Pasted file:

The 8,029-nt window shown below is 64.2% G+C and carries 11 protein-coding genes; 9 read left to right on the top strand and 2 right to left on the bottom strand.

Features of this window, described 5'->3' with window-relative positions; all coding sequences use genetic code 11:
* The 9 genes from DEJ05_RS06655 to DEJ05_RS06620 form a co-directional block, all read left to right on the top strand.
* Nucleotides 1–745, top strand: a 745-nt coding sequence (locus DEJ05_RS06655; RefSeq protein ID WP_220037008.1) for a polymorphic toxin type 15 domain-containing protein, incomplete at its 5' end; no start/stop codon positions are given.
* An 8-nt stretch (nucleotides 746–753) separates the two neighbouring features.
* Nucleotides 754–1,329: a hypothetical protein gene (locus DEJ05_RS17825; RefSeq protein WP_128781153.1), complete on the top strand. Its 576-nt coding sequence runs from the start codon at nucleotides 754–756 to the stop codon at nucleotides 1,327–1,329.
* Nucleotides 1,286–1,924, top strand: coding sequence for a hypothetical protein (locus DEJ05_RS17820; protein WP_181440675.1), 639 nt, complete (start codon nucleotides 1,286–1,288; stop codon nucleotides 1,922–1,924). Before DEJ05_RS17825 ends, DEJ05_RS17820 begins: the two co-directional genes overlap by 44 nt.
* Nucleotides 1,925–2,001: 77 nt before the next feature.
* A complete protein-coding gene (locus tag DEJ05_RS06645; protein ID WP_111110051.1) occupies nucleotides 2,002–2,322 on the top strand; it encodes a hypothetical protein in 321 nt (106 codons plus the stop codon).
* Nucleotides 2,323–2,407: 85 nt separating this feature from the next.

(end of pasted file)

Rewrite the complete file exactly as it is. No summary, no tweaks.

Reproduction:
The 8,029-nt window shown below is 64.2% G+C and carries 11 protein-coding genes; 9 read left to right on the top strand and 2 right to left on the bottom strand.

Features of this window, described 5'->3' with window-relative positions; all coding sequences use genetic code 11:
* The 9 genes from DEJ05_RS06655 to DEJ05_RS06620 form a co-directional block, all read left to right on the top strand.
* Nucleotides 1–745, top strand: a 745-nt coding sequence (locus DEJ05_RS06655; RefSeq protein ID WP_220037008.1) for a polymorphic toxin type 15 domain-containing protein, incomplete at its 5' end; no start/stop codon positions are given.
* An 8-nt stretch (nucleotides 746–753) separates the two neighbouring features.
* Nucleotides 754–1,329: a hypothetical protein gene (locus DEJ05_RS17825; RefSeq protein WP_128781153.1), complete on the top strand. Its 576-nt coding sequence runs from the start codon at nucleotides 754–756 to the stop codon at nucleotides 1,327–1,329.
* Nucleotides 1,286–1,924, top strand: coding sequence for a hypothetical protein (locus DEJ05_RS17820; protein WP_181440675.1), 639 nt, complete (start codon nucleotides 1,286–1,288; stop codon nucleotides 1,922–1,924). Before DEJ05_RS17825 ends, DEJ05_RS17820 begins: the two co-directional genes overlap by 44 nt.
* Nucleotides 1,925–2,001: 77 nt before the next feature.
* A complete protein-coding gene (locus tag DEJ05_RS06645; protein ID WP_111110051.1) occupies nucleotides 2,002–2,322 on the top strand; it encodes a hypothetical protein in 321 nt (106 codons plus the stop codon).
* Nucleotides 2,323–2,407: 85 nt separating this feature from the next.